It was yet another peaceful year across the Baltic Sea region. No SECA-like regulations, trade wars, rampant spikes in the price of bunkers, or racking disputes between trade unions and terminal operators, just good ol' transport and logistics.
"Inland waterway transport (IWT) is a green, smart transport mode, well-integrated in multi-modal supply chains with a remarkable share in the modal split." That is the vision for IWT in the Baltic Sea Region championed by project EMMA, co-funded by the Interreg Baltic Sea Region Programme, ever since it kicked off in March 2016.
The third instalment of the seminar devoted to the topic of onshore power supply (OPS) - organised by Actia Forum within the premises of the Port of Oslo and with the help of ABB, the event's Gold Sponsor, as well as Schneider Electric and STEMMANN-TECHNIK - couldn't have found a better host, as this year Oslo is the European Green Capital.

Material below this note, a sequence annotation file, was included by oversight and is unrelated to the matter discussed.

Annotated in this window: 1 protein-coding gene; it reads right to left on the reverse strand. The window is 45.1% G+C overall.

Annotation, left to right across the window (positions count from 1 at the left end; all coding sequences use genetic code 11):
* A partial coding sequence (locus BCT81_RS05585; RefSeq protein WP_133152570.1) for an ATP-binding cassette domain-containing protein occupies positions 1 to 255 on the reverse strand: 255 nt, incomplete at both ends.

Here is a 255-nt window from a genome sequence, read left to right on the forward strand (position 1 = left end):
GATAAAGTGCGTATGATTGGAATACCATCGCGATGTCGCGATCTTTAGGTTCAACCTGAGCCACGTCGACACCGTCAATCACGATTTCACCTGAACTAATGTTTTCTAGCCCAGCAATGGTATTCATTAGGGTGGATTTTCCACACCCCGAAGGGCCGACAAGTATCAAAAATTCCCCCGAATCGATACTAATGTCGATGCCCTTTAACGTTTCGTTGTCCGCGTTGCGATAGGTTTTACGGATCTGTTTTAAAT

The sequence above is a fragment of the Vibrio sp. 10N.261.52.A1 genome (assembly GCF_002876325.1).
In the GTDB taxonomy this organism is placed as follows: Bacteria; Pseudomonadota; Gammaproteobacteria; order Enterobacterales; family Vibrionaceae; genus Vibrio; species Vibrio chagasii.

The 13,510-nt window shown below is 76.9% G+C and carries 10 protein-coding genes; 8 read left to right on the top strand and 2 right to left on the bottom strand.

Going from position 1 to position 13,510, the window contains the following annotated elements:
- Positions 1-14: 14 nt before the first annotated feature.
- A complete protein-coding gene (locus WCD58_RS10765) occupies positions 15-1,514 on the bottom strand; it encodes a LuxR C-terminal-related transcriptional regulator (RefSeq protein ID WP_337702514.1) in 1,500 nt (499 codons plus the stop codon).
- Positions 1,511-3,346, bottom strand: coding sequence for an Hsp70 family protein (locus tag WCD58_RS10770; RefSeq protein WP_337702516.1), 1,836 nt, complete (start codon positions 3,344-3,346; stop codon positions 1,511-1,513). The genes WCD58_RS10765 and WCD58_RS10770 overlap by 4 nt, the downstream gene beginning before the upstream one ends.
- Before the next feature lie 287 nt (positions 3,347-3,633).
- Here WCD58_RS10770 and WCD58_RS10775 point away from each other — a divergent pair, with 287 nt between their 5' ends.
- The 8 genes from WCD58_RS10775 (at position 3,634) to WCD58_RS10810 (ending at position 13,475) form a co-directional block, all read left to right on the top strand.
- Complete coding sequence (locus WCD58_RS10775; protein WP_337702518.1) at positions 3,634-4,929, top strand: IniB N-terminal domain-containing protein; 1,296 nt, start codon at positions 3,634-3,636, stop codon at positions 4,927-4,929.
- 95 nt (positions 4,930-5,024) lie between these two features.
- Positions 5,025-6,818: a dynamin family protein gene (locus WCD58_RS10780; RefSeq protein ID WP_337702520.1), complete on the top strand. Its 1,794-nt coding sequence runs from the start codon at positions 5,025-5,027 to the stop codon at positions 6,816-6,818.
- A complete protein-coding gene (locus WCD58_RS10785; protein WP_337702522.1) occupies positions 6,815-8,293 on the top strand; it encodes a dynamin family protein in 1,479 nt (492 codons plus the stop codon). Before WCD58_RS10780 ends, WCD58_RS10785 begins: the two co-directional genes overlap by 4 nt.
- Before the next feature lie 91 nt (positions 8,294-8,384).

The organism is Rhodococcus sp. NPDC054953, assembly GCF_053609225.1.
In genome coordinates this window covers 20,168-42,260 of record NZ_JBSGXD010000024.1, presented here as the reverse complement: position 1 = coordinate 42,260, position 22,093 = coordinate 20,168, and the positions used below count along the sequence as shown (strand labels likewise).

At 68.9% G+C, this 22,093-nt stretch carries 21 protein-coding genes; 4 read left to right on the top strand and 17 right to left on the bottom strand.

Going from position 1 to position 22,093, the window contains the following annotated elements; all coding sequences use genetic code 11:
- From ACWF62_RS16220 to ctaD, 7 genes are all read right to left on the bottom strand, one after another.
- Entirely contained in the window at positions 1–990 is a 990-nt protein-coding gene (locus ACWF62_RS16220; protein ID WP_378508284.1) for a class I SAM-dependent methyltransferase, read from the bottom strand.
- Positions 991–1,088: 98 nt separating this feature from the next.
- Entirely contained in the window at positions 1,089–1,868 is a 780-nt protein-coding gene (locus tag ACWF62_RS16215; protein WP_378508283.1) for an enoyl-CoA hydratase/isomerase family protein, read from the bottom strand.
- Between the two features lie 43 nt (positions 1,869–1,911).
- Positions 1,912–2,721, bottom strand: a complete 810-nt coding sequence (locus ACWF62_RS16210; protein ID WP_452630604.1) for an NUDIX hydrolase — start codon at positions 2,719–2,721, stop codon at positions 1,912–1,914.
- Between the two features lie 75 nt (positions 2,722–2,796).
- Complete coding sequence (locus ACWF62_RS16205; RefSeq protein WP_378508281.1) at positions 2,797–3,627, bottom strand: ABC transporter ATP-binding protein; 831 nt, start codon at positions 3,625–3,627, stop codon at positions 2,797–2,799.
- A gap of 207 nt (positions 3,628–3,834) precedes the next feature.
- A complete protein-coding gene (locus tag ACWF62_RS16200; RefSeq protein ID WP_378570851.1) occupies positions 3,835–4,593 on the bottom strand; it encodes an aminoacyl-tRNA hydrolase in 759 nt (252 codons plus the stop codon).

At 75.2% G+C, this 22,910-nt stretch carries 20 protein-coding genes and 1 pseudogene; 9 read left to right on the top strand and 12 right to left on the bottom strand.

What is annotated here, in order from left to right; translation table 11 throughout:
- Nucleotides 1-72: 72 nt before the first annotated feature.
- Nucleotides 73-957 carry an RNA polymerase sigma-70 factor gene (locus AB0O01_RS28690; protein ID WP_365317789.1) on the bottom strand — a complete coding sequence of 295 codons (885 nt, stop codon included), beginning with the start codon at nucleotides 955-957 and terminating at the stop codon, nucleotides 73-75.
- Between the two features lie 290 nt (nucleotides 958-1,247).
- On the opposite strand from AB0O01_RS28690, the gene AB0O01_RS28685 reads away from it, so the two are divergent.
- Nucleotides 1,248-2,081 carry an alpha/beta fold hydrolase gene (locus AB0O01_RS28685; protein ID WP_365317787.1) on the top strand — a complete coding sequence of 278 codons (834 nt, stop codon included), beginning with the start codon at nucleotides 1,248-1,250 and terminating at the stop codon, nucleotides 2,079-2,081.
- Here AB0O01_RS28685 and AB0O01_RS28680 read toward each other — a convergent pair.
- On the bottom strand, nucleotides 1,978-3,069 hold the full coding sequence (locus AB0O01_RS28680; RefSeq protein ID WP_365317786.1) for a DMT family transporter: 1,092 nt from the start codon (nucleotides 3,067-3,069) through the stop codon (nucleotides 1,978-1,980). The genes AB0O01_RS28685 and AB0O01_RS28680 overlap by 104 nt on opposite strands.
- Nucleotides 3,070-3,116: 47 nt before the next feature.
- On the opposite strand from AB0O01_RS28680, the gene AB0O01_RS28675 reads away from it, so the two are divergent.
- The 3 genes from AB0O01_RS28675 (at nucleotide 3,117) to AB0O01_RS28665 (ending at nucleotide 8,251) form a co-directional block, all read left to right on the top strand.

The maritime industry finds itself amid a perfect storm of economic stresses, regulatory changes, and technological disruption. This situation is forced upon it by a combination of cut-throat competition, strained financial performance in many shipping segments, and a strong need to reduce the industry's environmental footprint.
Every year 'round November we sit down here at Youredi and discuss what the next year's logistics trends are going to look like. While we're an integration platform as a service (iPaaS) vendor, how companies arrange the worldwide flow of goods is crucially important to us.
Gdynia's shipyard CRIST is a well-established and experienced company specializing in shipbuilding, offshore constructions, steel structures, and sea and civil engineering. We're talking with Karolina Parkitna, Head of Administration Department, CRIST S.A., about the company's ongoing projects, advanced international collaboration as well as the current challenges of the labour market.